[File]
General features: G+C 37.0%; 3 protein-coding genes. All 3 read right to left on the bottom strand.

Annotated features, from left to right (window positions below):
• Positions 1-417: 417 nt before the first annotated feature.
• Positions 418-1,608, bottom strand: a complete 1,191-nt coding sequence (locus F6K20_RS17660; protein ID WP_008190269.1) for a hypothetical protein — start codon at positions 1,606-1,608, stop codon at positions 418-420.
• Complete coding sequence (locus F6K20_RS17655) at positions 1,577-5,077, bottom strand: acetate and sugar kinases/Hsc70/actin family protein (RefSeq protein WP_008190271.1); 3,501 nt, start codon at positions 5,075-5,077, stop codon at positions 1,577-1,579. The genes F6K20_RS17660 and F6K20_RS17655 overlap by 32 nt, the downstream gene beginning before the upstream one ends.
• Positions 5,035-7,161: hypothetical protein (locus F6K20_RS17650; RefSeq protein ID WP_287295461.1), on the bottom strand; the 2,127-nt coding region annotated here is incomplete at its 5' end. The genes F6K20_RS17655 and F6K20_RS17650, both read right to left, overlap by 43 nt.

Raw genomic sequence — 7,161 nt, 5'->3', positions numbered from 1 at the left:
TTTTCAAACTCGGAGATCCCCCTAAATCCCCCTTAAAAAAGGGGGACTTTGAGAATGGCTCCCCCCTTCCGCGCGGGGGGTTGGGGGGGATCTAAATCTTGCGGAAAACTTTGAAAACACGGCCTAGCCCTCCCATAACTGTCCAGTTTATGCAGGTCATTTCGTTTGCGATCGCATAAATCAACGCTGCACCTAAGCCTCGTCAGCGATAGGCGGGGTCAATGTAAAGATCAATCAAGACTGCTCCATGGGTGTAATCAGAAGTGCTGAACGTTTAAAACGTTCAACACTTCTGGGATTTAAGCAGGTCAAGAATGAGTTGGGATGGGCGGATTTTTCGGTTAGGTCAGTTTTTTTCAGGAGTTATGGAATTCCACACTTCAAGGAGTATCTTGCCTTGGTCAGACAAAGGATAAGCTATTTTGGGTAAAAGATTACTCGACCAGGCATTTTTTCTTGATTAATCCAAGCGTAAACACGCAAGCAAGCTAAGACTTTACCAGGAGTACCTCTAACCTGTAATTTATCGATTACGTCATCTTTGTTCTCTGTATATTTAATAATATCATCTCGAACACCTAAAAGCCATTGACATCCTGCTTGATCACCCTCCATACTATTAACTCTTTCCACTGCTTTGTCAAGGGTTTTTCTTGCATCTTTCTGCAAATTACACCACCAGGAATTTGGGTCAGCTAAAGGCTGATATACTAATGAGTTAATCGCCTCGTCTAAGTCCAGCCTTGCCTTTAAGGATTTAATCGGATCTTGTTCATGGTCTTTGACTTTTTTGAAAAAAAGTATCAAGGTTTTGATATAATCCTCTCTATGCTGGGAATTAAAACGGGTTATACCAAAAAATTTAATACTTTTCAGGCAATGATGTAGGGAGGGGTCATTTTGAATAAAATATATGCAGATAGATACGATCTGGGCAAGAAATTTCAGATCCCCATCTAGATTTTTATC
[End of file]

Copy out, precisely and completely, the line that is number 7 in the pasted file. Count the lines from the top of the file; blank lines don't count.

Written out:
Raw genomic sequence — 7,161 nt, 5'->3', positions numbered from 1 at the left: